WASHINGTON – Questioned by senators he once served with, Jon Corzine told a panel Tuesday that he never told anyone to “misuse” customer money that vanished when MF Global collapsed this fall.

An estimated $1.2 billion in client funds are missing. Senators demanded that Corzine and two other executives from the securities firm explain who authorized the transfer of money in the days before the firm became the eighth-largest bankruptcy in U.S. history.

“I never gave any instruction to anyone at MF Global to misuse customer funds,” Corzine testified at a hearing of the Senate Agriculture Committee.

Corzine, a Democratic former New Jersey senator and governor, resigned as CEO of the securities firm last month.

Bradley Abelow, the firm’s president and chief operating officer, and Henri Steenkamp, the chief financial officer, also tried at the hearing to distance themselves from any decision to transfer customers’ money.

Brokers are required to keep client money separate from company funds.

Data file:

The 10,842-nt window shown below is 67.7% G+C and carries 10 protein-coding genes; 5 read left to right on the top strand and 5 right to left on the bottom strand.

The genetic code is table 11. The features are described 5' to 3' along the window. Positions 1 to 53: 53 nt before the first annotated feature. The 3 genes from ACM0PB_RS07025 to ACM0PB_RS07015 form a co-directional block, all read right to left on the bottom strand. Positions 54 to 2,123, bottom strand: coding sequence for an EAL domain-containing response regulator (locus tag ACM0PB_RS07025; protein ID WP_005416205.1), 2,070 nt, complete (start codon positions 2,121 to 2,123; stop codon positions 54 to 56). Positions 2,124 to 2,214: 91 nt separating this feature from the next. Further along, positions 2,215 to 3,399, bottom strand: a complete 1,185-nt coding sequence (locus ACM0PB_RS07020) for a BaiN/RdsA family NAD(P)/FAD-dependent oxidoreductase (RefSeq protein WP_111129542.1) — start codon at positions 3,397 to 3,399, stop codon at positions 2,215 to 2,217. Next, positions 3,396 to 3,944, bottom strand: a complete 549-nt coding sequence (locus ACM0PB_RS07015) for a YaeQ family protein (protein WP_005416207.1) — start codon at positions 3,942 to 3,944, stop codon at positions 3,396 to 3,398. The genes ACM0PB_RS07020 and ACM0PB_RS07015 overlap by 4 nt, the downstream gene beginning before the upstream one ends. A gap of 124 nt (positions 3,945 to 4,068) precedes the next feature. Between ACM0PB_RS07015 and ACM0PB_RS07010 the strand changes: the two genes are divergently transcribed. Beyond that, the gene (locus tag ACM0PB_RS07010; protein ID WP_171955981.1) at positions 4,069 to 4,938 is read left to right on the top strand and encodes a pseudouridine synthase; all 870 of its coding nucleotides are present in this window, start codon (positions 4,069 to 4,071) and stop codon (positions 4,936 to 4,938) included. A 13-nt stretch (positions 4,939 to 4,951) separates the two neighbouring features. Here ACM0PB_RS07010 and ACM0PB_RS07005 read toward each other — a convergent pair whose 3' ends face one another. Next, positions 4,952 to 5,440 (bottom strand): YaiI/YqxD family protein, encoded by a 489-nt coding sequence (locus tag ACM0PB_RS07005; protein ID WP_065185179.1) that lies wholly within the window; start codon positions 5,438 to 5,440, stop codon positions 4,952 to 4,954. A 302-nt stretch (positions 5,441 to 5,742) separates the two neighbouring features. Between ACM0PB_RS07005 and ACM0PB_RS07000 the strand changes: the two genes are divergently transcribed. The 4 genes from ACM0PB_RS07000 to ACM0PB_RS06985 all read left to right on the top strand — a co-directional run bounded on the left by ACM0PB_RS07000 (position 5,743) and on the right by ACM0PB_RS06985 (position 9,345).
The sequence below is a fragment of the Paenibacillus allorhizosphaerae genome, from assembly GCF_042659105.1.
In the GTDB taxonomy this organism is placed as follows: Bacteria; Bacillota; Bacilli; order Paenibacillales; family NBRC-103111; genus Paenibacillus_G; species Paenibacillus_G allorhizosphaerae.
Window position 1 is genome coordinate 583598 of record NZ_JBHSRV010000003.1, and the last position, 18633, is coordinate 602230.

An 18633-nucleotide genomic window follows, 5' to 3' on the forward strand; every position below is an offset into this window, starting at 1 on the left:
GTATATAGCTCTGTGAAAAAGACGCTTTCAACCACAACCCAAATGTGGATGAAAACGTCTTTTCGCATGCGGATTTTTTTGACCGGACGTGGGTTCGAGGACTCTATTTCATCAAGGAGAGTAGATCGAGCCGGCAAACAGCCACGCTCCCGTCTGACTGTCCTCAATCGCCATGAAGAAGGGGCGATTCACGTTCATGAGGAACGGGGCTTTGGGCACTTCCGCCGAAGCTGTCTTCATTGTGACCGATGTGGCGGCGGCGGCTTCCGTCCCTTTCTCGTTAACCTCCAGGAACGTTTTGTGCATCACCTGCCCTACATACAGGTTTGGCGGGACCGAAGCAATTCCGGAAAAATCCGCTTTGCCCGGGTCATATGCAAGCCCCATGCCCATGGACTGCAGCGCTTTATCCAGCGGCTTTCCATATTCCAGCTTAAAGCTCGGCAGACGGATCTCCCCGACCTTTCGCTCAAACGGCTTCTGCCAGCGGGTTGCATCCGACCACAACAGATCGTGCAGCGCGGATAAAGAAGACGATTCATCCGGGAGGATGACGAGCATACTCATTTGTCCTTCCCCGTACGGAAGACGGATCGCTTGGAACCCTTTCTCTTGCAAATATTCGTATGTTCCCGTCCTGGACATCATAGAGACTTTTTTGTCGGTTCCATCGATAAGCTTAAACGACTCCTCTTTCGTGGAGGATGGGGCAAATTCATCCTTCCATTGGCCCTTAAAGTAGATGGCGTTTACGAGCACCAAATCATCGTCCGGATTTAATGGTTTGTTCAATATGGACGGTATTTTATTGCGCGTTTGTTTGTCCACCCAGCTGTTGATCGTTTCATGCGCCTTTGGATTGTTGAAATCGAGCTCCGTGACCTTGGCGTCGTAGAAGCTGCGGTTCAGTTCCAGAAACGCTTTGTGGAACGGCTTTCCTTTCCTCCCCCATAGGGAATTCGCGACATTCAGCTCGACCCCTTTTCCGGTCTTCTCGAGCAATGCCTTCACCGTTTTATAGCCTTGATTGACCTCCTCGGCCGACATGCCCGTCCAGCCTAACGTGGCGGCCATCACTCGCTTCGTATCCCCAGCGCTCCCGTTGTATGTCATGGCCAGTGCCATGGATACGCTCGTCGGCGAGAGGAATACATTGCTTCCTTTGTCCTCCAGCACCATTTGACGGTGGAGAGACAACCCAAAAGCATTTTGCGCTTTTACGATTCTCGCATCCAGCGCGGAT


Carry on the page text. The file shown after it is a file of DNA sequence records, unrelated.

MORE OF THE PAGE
All three witnesses said they don’t know where the money is. Yet their phrasing varied in subtle ways that could have legal distinctions.

Corzine said he did not direct anyone to “misuse” clients’ money.

Abelow said he does not recall “any conversation about customer funds being used for anything other than their intended purpose.”

Steenkamp said he did not “authorize, approve or know of any transfers of customer funds” out of their accounts.

Depending on the circumstances, transferring money from customers’ accounts could violate securities laws and, in some cases, could amount to a crime. Federal authorities have begun criminal investigations. And regulators are looking into whether the firm broke securities rules.

“Funds don’t simply disappear,” said Kansas Sen. Pat Roberts, the committee’s top Republican. “Someone took action, whether legal or illegal, to move that money.”

Roberts said MF Global violated “a sacred rule of the futures industry,” under which customers’ money is segregated from the firm’s.

As the senators drilled into who might have authorized the transfer of funds, Corzine pointed to the role of the firm’s treasury operations department.

“The people who headed that were probably closest to the scene of the action,” he said. Roberts noted that the department ultimately reported to Abelow.